Conservationists strive to conserve the Arabian leopard in Oman

Submitted by admin on 17/06/2014

Hadi Al Hikmani is a wildlife specialist with the Office for Conservation of the Environment, Diwan of Royal Court, Oman, and leading researcher on the Arabian leopard project.

The  Arabian leopard Panthera pardus nimr is a critically endangered subspecies that inhabits the mountains of  the Arabian Peninsula.  However, the population is in decline with the last strongholds for the subspecies in Yemen and the Sultanate of Oman.  The principal threats to the leopard are persecution, often in response to  livestock killing,  and the loss of habitat and key  prey species. 

However, the Omani government is taking steps to protect the Arabian leopard in the mountains of Dhofar. A protected area was established in 1997 to safeguard the leopards of Jabal Samhan and the Arabian Leopard Survey was launched the same year to study the leopard throughout Dhofar. The Survey has obtained baseline information on the distribution, population and ecology of the leopard and a National Action Plan for its conservation was drafted early in 2014. 

Fieldwork is ongoing to obtain more robust data on the Arabian leopard population of the Dhofar mountains.  This winter we deployed sixty camera traps at 30 sites across Jabal Qamar in western Dhofar to better understand  leopard numbers and the relative abundance of other large mammal species.  In addition we are collecting scat samples for DNA and diet analysis.  By combining camera  trapping and molecular scatology we hope to determine the state of the leopard population in Dhofar including its genetic health.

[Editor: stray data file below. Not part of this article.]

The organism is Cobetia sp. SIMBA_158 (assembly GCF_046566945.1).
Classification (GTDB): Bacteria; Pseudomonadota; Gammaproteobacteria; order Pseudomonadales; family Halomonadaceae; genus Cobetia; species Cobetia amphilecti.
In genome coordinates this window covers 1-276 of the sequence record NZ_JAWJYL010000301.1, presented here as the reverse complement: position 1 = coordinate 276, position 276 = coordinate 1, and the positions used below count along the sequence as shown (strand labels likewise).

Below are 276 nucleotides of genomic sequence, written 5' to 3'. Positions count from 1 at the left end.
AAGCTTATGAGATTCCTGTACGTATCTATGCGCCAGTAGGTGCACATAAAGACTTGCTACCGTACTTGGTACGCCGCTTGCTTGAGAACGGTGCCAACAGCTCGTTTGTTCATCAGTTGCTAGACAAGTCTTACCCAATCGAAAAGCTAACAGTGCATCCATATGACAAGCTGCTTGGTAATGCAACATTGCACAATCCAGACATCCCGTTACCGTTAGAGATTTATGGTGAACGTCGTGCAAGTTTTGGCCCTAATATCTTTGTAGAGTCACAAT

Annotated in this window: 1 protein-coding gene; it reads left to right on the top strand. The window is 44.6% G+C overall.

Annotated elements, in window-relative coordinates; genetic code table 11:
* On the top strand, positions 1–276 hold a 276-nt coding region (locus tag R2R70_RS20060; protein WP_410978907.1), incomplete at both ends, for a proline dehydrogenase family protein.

In 2013, supported by the Oman Earthwatch Programme, I worked with DICE scientists Simon Tollington, Simon Black and Jim Groombridge on a feasibility study for a longer term study of the genetics of Oman’s leopard population.  Over 50 scat samples were sent for DNA extraction and the team were  able to obtain some DNA from these samples.  Fifteen  microsatellite primers that work on domestic cat and Sumatran tiger were confirmed to work with the Arabian leopard. Work is now underway to amplify this set of microsatellite in all the scat samples. 

The project team is joined this month by Masters student Lawrence Ball from the University of Exeter who is researching local livestock grazing systems and their relationship to the biodiversity of the proposed protected area in Wadi Sayq, Jabal Qamar.  The unique monsoon or cloud forest ecosystems are threatened by rapidly increasing numbers of domestic livestock that have for many years exceeded the carry capacity of the mountains.  They outcompete wild medium-sized herbivores and consequently  increase the likelihood of livestock killing by wild carnivores, in particular the Arabian leopard. We hope that Lawrence's work will help with conservation planning in Wadi Sayq.

The Arabian leopard project team includes more than 20 wildlife rangers who work throughout the Dhofar mountains. Thanks to the generous support of the Anglo-Omani Society three of these  rangers are currently in Canterbury studying English language; as a first step to attending professional conservation courses.  

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